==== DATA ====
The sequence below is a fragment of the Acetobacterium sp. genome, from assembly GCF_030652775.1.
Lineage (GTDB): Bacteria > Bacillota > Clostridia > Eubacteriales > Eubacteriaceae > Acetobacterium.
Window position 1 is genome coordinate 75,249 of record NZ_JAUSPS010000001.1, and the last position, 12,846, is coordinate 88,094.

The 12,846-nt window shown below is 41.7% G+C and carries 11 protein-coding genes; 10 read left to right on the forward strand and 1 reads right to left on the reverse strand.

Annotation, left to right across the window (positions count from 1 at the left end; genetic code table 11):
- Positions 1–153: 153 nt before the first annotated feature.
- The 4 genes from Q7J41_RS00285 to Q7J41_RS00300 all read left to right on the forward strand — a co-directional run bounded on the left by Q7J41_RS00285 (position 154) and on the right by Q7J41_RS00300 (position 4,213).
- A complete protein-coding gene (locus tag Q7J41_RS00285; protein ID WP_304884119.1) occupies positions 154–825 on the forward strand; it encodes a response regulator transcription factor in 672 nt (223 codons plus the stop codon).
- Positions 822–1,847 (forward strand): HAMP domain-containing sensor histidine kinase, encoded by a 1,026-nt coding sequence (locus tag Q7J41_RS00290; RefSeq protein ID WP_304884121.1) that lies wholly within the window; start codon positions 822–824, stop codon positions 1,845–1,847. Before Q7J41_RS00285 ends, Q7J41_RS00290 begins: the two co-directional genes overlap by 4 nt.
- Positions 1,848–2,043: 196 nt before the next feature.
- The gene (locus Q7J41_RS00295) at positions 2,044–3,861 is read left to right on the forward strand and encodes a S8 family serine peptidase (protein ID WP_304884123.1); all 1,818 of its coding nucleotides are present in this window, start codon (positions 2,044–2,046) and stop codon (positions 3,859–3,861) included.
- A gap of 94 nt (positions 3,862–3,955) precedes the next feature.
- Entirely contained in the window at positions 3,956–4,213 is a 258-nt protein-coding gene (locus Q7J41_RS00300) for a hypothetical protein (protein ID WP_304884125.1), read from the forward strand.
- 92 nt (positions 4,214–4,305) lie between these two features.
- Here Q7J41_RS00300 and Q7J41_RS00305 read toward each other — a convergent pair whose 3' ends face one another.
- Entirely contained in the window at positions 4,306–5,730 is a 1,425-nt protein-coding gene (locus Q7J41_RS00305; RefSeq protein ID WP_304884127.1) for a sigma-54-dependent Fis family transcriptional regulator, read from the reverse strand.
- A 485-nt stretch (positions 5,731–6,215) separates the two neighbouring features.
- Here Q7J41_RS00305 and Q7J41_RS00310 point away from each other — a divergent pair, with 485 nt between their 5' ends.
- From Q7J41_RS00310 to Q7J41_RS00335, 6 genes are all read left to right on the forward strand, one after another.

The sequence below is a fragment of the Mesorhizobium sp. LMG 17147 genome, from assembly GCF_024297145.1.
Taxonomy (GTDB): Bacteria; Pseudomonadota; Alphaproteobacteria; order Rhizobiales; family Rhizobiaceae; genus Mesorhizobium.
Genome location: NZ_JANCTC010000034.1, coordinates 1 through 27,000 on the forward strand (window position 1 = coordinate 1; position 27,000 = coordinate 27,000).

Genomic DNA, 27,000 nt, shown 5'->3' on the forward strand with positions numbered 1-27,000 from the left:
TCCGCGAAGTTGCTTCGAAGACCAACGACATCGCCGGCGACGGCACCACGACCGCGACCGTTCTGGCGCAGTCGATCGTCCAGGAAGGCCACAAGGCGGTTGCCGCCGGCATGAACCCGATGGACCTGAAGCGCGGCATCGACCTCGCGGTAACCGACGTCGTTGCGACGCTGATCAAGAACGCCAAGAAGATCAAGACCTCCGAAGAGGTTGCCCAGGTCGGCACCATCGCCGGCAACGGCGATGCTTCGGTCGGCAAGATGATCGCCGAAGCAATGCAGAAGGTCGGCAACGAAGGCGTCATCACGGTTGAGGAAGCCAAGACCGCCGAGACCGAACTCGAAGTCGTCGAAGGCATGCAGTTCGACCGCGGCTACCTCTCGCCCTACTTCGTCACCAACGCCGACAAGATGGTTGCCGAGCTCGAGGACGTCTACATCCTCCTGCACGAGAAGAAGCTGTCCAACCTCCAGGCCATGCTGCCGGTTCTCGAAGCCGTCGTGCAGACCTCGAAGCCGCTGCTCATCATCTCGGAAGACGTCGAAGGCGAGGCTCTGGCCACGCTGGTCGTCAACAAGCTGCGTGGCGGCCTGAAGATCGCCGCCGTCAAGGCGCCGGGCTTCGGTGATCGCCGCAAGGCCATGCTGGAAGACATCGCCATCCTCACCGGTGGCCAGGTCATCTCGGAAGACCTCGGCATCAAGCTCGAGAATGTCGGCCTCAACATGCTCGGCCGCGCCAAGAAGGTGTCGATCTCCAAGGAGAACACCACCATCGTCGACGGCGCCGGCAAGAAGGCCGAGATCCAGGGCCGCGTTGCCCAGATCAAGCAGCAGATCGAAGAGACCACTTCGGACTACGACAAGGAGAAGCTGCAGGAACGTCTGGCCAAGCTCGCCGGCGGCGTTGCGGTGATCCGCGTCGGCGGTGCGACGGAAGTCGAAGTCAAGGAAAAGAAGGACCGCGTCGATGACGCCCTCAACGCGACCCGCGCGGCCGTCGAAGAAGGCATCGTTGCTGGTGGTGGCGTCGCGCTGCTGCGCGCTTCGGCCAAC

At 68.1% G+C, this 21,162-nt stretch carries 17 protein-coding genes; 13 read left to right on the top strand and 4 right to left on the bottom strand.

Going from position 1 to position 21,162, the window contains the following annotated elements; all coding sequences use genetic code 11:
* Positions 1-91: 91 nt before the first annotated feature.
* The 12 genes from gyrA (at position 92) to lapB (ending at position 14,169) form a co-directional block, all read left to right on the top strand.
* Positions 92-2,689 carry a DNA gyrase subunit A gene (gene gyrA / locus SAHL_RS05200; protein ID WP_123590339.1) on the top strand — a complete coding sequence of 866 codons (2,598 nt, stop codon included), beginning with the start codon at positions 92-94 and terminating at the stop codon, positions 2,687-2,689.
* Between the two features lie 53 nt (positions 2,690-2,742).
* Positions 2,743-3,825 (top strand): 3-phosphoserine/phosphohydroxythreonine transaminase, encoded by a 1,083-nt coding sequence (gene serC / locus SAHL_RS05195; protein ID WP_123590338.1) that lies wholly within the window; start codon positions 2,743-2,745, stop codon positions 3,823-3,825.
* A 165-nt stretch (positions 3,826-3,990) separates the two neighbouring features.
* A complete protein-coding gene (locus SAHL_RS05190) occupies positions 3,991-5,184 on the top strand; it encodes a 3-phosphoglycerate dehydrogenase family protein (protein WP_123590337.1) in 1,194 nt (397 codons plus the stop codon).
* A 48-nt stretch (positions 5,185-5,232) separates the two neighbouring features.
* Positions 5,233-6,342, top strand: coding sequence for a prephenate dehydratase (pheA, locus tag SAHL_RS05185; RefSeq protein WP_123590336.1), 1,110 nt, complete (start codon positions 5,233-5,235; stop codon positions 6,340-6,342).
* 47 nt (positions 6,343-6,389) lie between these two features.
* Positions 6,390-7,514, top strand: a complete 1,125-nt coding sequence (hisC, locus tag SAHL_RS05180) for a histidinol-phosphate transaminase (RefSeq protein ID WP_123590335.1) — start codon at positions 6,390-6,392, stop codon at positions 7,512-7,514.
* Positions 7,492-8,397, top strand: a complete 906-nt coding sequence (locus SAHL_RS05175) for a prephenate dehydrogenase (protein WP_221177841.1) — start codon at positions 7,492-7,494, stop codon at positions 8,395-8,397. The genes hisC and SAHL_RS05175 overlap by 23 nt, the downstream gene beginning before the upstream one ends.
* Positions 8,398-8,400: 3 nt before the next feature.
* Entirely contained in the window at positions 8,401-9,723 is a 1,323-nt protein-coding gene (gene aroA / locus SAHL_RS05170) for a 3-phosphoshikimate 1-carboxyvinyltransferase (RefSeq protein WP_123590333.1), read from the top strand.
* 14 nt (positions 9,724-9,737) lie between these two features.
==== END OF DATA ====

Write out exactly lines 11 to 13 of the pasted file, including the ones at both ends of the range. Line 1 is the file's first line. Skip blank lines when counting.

- The gene (locus Q7J41_RS00295) at positions 2,044–3,861 is read left to right on the forward strand and encodes a S8 family serine peptidase (protein ID WP_304884123.1); all 1,818 of its coding nucleotides are present in this window, start codon (positions 2,044–2,046) and stop codon (positions 3,859–3,861) included.
- A gap of 94 nt (positions 3,862–3,955) precedes the next feature.
- Entirely contained in the window at positions 3,956–4,213 is a 258-nt protein-coding gene (locus Q7J41_RS00300) for a hypothetical protein (protein ID WP_304884125.1), read from the forward strand.